Speed of foster care fix troubling for some | www.myajc.com


Speed of foster care fix troubling for some | www.myajc.com

A plan to put private organizations in charge of Georgia’s approximately 7,000 foster children is moving too fast for some child advocates who want more study before overhauling the system.

Gov. Nathan Deal last week announced plans to turn over aspects of the state’s child-protection system to private organizations after revelations of widespread failings by the agency. A bill could be introduced this session that would call for changes as early as 2015, said sources familiar with the legislation.

The sleeper issue wasn’t expected to gain traction during this speedy legislative session, but a looming federal deadline related to foster care funding has ignited a sense of urgency. Rick Jackson, a Georgia executive and philanthropist pushing the change, said the state will need to get a spending waiver from the federal government this year to make privatization a possibility.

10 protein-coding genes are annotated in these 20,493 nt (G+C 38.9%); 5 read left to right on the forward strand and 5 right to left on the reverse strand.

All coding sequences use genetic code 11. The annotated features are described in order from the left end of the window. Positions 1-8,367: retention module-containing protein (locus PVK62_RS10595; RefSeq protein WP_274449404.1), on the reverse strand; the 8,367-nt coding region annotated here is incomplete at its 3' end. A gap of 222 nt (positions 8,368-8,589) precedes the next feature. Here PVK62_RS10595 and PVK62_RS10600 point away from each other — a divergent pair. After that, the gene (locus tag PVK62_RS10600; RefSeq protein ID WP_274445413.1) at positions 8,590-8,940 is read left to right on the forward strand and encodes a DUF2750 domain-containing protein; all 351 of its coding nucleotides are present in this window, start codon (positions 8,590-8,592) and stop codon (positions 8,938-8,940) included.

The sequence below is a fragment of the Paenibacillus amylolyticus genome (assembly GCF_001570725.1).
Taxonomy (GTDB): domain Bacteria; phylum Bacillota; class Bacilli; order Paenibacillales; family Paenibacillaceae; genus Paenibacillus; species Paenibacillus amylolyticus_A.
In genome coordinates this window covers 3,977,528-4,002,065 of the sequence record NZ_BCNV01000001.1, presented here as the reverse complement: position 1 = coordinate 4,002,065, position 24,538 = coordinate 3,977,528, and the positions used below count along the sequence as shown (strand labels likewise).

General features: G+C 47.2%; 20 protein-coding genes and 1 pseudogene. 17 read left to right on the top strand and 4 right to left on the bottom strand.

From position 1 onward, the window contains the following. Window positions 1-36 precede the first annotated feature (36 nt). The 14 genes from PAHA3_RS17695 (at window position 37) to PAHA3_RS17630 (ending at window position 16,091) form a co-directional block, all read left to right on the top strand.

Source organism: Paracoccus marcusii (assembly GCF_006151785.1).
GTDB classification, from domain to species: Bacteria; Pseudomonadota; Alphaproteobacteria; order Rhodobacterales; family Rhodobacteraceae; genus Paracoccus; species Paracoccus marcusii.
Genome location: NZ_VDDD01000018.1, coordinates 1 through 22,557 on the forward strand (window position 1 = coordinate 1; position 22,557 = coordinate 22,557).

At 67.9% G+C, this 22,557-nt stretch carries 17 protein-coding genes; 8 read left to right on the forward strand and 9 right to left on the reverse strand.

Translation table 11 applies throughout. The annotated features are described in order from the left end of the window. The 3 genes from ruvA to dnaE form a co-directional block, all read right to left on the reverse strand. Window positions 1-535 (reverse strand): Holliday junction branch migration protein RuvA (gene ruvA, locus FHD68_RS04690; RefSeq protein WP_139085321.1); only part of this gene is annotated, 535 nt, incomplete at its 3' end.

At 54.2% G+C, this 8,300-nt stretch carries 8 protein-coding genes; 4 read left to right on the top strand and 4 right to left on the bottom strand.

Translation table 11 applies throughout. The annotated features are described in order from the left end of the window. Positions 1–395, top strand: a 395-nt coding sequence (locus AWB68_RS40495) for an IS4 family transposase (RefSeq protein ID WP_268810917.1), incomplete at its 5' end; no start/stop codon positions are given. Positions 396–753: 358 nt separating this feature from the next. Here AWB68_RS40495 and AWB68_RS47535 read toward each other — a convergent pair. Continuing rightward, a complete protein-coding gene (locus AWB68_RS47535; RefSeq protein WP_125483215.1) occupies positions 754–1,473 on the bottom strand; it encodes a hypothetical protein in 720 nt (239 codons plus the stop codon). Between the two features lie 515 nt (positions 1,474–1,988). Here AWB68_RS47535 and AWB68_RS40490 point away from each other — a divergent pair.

“It’s kind of a now-or-never proposition,” he said. “It’s forced us to evaluate whether this is right for Georgia.”

But some advocates aren’t sure it is right for Georgia. Melissa Carter, director of the Barton Child Law and Policy Center at Emory University’s School of Law, said the waiver will give the state more flexibility on how it spends foster care dollars, but privatization isn’t the only way to make changes.

“There is not consensus from anyone who would be impacted in Georgia’s child welfare system that this is the right strategy to pursue,” she said. “The pace makes everyone anxious.”

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